By Tamari Miller and Jason Lofters
St. Ann’s Bay, JAMAICA – As the U.S. presidential election comes to a head, there is excitement stirring among many young Jamaicans over the prospect of a victory by Sen. Barack Obama.
In recent interviews, teenagers in the Jamaican parishes of Clarendon, St. Mary and St. Catherine in essence expressed the same views.
Quite a few Jamaican teenagers are buying into Obama’s message of change.
Tomorrow, United States voters will decide who they want to lead them out of their crises and into the prosperity the future holds.
Jamaicans may not have a say in their decision but they surely will be affected by it. Whatever the results though, many teenagers in Jamaicans support Obama.
Anthony Hooper, 16, of Clarendon, emphatically said Obama will win the election on Tuesday.
If Obama wins, “it would prove that the world has finally moved past racial segregation,” said Hooper, an 11th grade student at Cornwall College High School.
Obama’s plans are by far superior to and more practical than those of his rival, Sen. John McCain, said 18-year-old Tiffany Hedge of St. Catherine.
“It is a reality that people are mortal,” said Hedge, a post-graduate student at St. Mary High. “Should John McCain take over and loses his life – God forbid – Sarah Palin will have to take over. She was a poor vice-presidential candidate choice from the start as she hasn’t a clue what is going on.”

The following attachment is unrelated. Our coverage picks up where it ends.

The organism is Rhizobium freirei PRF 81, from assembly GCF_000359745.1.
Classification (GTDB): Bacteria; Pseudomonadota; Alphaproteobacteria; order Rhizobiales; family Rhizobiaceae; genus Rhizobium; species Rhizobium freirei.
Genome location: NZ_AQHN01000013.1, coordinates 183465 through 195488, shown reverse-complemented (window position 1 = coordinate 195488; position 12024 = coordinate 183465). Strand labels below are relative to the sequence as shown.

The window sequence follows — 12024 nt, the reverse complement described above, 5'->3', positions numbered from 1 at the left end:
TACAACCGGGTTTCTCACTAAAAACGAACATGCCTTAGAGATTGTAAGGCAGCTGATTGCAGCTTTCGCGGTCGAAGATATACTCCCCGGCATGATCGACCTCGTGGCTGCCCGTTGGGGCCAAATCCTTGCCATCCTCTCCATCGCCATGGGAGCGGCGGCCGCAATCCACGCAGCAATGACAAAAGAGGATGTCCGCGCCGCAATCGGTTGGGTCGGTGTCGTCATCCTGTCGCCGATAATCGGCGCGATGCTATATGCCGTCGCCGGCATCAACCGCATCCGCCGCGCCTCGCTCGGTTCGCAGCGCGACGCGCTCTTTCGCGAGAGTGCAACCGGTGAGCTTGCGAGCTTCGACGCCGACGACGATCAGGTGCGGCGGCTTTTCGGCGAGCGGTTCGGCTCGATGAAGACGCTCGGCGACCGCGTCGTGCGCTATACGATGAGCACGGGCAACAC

Asked how they thought the results of the election would affect Jamaica and its economy, the youth all pointed to the current economic crisis and said they see Obama as the only hope for ensuring that Jamaica and other Caribbean territories are spared the effects of the disaster.
“Maybe as president he will forgive some of Jamaica’s debt to the US,” said Janeth Diggs-White, 17, of Clarendon, who is a post-graduate student at Glenmuir High School.
Eighteen-year-old Levaughn Simpson of Clarendon, also a post-graduate student attending Glenmuir, takes this view a step further.
“If Obama wins, there might be some hope for Jamaica due to the increase in business,” Simpson said, “which could mean an increase in employment for Jamaican-Americans, which would equate to an increase in remittances, maybe foreign visitors and overseas investors even.”
And Kerry-Ann Shadeed, 18, of St. Mary who is a post-graduate student at St. Mary High School, passionately shared Simpson’s view.
According to a recent article in the Jamaica Observer, the teens are in synch with the rest of their country. The newspaper reported that 95 percent of Jamaicans support Obama, a Democratic senator from Chicago.
This story was written by Youth Journalism International students and published by The Tattoo International Teen Newspaper.